iphone with cyber security login screen and laptop in background

Ransomware attacks are not limited to large companies or major infrastructures, leading to an increasing number of organizations being impacted globally.

According to cybersecurity company Deep Instinct, ransomware attacks increased globally by 435 percent in 2020.

“They do not care if you're small, medium or large, it's about monetization at scale,” says Adam Evans, vice president of Cyber Operations and chief information security officer (CISO) for RBC.

“If you're going to operate a business in this digital landscape, you have to educate yourself on how to protect your services,” Evans says.

Protecting your business from cybercriminals begins with understanding what ransomware attacks are, what you can do to prepare and how you can recover if you are targeted.

What is ransomware?

Ransomware is malicious software that locks all the files on your computer, preventing you from accessing them unless you pay a fee to have them released back to you. Or, put another way, it's like someone moves into your house, changes the locks, and then tries to sell your own home back to you for a price.

Reported cases of ransomware have risen exponentially in recent years as criminals have grown bolder with each successful attack. Every time criminals get paid, they see more opportunities to make money. “They've almost been incentivized to focus on disruption because of the likelihood of payment,” Evans says.

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In April 2021, Colonial Pipeline Co. shut down 8,850 miles of its pipline system carrying refined gasoline and jet fuel from Texas to New York for five days after being hit by a ransomware attack. Cybercriminals likely perceived an opportunity to cause mass disruption, which is another common motivator for these types of attacks. From a criminal's perspective, the more disruptive the attack, the larger the ransom will be, and the more likely it will be paid.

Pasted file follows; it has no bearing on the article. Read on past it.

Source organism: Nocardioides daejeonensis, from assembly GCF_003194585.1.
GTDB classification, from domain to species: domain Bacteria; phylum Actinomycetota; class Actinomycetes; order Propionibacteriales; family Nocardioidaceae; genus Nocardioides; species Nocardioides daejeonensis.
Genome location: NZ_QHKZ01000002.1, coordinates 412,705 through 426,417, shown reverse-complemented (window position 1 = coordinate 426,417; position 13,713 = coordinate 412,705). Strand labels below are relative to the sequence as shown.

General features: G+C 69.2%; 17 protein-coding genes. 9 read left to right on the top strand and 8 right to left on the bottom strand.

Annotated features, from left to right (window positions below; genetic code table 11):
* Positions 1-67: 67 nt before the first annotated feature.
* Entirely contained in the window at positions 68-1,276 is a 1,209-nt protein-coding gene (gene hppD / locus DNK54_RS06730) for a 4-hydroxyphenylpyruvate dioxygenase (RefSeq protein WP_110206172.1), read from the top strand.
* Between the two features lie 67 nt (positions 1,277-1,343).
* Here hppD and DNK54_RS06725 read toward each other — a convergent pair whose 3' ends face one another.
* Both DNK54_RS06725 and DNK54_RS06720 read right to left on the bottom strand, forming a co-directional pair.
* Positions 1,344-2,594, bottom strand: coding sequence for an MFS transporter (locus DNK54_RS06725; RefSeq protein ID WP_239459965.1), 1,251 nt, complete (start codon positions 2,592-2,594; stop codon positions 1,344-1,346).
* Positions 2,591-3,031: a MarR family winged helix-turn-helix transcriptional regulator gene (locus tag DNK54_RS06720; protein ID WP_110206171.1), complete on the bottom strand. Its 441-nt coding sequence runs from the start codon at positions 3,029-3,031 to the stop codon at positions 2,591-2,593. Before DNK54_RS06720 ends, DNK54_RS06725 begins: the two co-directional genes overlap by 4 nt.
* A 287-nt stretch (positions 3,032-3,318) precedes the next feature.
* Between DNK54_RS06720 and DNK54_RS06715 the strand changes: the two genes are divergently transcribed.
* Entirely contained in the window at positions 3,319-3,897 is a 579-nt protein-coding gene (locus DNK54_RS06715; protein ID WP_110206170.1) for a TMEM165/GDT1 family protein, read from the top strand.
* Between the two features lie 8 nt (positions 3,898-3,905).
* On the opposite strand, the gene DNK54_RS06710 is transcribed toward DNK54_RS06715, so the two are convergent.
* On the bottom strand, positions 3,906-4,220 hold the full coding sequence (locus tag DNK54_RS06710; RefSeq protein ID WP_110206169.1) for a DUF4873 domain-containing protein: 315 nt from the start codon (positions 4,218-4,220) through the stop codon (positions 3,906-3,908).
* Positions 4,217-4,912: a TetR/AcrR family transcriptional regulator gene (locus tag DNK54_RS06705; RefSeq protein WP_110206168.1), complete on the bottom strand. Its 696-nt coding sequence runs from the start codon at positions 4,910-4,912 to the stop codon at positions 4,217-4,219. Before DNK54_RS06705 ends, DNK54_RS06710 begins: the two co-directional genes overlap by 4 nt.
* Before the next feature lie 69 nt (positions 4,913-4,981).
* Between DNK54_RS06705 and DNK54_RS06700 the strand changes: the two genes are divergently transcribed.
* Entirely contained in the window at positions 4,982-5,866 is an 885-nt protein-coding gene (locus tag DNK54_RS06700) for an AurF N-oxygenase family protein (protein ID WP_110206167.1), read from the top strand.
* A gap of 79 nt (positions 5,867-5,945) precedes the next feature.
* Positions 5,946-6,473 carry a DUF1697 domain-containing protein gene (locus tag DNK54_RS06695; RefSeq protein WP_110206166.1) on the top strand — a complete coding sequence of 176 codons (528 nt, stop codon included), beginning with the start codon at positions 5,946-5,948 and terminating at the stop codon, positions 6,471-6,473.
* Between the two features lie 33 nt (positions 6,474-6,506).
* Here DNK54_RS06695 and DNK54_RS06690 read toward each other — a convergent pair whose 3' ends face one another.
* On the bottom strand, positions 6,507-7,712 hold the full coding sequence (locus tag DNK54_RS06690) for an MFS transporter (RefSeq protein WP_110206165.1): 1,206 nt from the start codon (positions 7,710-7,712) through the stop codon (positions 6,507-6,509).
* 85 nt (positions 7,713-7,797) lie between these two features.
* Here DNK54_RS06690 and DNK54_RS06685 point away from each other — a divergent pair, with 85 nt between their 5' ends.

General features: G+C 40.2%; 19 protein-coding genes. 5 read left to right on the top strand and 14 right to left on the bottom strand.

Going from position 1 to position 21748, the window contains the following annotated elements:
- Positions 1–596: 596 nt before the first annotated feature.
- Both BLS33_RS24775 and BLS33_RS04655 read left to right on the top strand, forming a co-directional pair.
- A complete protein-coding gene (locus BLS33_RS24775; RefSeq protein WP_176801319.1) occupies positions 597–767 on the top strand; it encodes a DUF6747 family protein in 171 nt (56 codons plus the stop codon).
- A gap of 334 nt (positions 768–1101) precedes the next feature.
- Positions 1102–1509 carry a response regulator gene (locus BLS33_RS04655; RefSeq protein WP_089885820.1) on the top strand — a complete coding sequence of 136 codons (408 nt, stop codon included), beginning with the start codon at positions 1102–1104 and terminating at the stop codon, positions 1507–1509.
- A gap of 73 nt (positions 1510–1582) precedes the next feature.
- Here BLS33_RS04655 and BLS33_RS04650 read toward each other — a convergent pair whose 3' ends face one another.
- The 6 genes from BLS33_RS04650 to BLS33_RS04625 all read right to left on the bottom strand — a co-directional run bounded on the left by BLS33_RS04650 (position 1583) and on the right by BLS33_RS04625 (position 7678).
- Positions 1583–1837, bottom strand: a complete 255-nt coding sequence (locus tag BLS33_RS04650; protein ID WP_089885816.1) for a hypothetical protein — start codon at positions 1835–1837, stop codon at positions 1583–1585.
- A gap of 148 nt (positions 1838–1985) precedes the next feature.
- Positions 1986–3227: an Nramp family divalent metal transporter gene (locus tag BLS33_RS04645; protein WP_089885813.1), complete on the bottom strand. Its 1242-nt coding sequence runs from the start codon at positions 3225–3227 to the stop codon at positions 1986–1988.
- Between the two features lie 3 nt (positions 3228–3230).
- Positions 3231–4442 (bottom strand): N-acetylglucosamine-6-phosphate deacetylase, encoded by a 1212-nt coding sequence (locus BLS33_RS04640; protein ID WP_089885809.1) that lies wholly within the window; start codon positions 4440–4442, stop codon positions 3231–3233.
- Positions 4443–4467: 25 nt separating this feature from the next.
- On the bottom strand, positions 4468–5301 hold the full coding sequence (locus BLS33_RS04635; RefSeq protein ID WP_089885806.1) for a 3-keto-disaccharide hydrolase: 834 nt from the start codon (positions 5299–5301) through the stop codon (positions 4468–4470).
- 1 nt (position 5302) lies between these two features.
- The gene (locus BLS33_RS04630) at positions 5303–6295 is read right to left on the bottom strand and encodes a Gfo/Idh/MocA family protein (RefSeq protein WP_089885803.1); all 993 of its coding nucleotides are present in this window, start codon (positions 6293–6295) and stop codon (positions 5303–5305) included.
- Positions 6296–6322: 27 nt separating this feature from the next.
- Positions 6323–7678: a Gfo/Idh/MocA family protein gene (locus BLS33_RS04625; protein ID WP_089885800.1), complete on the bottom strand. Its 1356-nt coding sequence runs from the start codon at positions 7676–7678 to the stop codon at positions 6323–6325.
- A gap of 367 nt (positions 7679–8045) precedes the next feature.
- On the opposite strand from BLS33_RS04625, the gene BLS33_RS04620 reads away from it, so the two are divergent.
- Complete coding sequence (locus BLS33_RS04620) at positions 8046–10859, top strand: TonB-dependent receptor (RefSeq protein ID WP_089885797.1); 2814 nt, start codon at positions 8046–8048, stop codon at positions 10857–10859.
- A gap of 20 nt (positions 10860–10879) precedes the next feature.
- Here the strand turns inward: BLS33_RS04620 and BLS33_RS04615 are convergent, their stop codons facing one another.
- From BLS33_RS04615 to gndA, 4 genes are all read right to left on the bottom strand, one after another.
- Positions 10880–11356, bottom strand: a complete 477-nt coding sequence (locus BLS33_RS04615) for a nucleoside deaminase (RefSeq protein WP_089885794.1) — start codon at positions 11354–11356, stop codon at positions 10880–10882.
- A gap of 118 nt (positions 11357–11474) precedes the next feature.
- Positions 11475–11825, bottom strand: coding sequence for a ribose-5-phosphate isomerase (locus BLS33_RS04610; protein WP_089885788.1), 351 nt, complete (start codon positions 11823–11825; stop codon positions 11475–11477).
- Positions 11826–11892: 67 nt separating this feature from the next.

Typically, a criminal organization will pay a ransomware provider to use their “ransomware-as-a-service” (RAAS) technology to lock down a target company's systems. In return, the RAAS vendor gets a percentage of the ransom that's paid for every successful attack. There's also usually a licensing fee that the criminal organization paid to use the ransomware technology. The criminals that demand the ransom from the targeted business seek an amount that's high enough to make a large profit but still reasonable to the victim to ensure they pay.

Colonial Pipeline Co. eventually paid a $4.4 million ransom to restore service.

The velocity and frequency of ransomware attacks will likely increase as groups in undeveloped countries with limited employment opportunities recruit members into the cybercrime economy, Evans says.

Protecting your small business from ransomware attacks

Though the number of threats may increase, small businesses can take steps to help prevent attacks or to minimize their damage.

“You have to prioritize based on the risks that you see and figure out ‘What are my critical information assets that I need to protect,’” Evans says. Whether it's your intellectual property or your clients' data, you should understand what criminals may target and protect those important assets first, he explains.

You should then develop a plan for recovery if your systems are compromised. “Once you've got your plan, it's about practicing how you're going to respond because when it happens to you, deciding in a time of crisis is not the time to do it,” Evans says.

Businesses should also identify and close any security gaps by engaging companies that could help you restore operations in the event of an attack. “You want to get your services back up and running but you still have to go through the whole investigative process and make sure your environment is still safe to operate,” Evans says.

On average, it takes 16 days for a business to recover services in a ransomware attack, Evans says. Retaining customers in the interim is vital.

“Everybody is getting educated to a point now where they understand that these things happen pretty regularly. It's about how you deal with it,” Evans says. “You can improve your relationship, or it can have a massive impact on your ability to do business and retain your customers.”

Evans points to a shipping company that lost its IT environment overnight. “The very first thing that was communicated was to ‘do what's right for the client and we will figure everything else out.’ And that gave them a very, very simple kind of mandate to follow in the recovery activity.”

Ransomware attacks may be spreading, and they certainly can be daunting, but they do not have to be devastating for small businesses. By being aware of a potential threat and understanding how to prepare, business owners can speed up their recovery in the event of a ransomware attack.